Monty the Motorhome is on a wild-camp by the side of a small lake, just north of the town of Geiranger.
Today we tackled the mountain road known as Trollstigen, or Troll’s Ladder. The route starts up a valley at a fairly gentle incline, but in front you can see a mountain wall and it is difficult to imagine where the road goes. Then all of a sudden you see a crazy zig-zag in the mountainside - 11 hairpin bends and a gradient of 1:12 - taking the road up and out of sight.
As we arrived at the bottom of the climb the road was closed. Initially we thought it was roadworks, but then there was the sound of a high performance engine revving loudly and we saw some sort of sports car racing up the zig-zags, following a van with it’s tailgate up. This must have been some sort of filming - probably Norway’s version of ‘Top Gear’.
After about 15 minutes we were all allowed to proceed. Slowly. There were a number of gasps and stifled shrieks from Ruth, but we made it quite easily in the end.
A large parking area at the top had a long walkway leading from it to viewpoints cantilevered out over the edge, giving a breathtaking bird’s eye view of the route we had just come up.
|Looking back down the zigzags that we had just come up|
We continued on, stopping for lunch at a little pull in by the side of a mountain stream. A large notice warned that the waters contained a parasite that attacked salmon, so anyone fishing in the water had to have all their equipment and clothing disinfected at a nominated cleaning station. We just can’t imagine anyone wanting to go through all that rigmarole, so the tourist salmon fishing in these parts must really be suffering.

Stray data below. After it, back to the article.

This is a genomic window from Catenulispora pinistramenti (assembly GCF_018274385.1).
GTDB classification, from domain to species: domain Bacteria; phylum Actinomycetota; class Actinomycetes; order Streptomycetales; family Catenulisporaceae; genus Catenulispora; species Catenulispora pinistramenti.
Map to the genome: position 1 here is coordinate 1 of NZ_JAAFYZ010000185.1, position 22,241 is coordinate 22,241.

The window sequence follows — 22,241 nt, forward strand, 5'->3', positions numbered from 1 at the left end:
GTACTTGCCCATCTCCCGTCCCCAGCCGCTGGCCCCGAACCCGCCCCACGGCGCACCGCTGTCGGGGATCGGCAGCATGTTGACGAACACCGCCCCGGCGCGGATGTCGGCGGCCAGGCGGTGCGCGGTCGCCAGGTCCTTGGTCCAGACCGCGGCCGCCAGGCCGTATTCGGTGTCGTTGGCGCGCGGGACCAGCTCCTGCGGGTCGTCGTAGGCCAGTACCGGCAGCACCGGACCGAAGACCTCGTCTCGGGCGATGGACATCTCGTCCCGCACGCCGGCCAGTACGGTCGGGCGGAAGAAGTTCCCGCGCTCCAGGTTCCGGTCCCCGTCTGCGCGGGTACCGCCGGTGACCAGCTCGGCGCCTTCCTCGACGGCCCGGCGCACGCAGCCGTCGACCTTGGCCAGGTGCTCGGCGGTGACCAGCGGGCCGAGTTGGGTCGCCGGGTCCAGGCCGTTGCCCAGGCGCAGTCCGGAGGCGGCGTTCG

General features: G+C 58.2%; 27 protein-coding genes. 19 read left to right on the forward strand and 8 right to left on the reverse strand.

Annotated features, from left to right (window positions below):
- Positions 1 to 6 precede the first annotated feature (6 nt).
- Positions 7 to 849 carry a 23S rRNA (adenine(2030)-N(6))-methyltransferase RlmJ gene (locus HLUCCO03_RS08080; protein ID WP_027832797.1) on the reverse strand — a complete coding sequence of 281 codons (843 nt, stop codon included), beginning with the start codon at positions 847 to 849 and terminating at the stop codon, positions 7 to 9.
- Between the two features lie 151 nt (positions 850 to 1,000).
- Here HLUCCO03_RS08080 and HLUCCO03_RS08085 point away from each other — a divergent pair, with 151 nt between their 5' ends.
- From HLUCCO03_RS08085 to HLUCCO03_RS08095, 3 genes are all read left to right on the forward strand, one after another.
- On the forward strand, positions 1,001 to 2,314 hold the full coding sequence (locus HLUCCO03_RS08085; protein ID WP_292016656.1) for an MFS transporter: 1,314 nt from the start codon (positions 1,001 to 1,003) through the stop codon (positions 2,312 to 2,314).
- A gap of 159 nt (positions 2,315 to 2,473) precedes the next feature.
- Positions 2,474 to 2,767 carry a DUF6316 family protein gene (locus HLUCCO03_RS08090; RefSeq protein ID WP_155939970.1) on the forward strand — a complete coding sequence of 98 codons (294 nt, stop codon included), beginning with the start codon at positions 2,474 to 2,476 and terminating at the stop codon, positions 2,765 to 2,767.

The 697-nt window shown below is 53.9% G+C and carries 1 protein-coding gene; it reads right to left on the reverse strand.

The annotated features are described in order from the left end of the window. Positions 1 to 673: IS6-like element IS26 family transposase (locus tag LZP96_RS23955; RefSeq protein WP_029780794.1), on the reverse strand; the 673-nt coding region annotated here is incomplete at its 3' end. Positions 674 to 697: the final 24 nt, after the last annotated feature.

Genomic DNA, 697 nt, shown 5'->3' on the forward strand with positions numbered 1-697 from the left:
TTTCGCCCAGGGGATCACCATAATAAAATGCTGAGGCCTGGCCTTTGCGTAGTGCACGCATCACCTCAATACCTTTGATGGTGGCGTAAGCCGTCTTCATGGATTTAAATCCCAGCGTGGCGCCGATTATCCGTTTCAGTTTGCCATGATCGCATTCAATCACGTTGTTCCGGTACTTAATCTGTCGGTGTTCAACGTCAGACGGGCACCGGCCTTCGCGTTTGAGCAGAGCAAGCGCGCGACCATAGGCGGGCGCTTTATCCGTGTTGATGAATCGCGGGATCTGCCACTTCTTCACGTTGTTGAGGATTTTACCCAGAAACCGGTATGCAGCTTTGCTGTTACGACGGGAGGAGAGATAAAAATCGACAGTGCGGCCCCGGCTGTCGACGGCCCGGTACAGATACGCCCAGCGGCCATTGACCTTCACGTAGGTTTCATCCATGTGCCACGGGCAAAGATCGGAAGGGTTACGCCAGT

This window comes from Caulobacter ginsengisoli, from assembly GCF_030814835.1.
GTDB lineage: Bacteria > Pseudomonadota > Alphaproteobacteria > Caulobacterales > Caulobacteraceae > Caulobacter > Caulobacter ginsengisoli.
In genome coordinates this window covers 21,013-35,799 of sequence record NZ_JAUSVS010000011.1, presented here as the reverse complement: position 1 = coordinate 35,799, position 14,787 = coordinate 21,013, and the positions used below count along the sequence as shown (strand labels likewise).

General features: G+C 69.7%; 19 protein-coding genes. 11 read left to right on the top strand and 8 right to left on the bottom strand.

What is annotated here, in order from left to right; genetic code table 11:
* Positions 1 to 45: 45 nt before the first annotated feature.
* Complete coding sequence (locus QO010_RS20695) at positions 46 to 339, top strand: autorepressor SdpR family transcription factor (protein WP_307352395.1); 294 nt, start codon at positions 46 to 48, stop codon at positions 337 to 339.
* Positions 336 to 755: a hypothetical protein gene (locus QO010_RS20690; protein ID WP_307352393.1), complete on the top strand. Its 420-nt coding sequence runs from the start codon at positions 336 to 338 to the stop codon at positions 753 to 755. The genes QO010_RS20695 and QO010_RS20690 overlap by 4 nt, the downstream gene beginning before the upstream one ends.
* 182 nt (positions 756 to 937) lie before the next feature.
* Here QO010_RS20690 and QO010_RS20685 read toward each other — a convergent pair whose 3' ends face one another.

|Lunch stop view|
Our route continued to the town of Valldal, which claims to have Europe’s northern most commercial orchards. We did see some fruit trees, but were astounded how many strawberries were growing - not big fields, but lots of them, with lots of people picking. Right now must be the peak season.
Our destination for today was going to be Geiranger, with the intention of a wild camp somewhere in the town. However as we approached and got to the first viewpoint overlooking the area there were signs prohibiting overnight camping, together with big notices advertising the many campsites available in the town. We had passed an lovely looking site just a few kms back, so turned around and went back.
|The view from our overnight stop|
Tomorrow we intend to be tourists in one of Norway’s most visited location - Geiranger. Hopefully it will be quiet as no cruise ships are expected. Today there were scheduled to be three - each one can potentially carry over a thousand passengers, and though I’ve described Geiranger as a town it is more of a village. So the influx of that many people is certainly going to affect a small place.
Posted Saturday 22 August, due to lack of internet for the last two days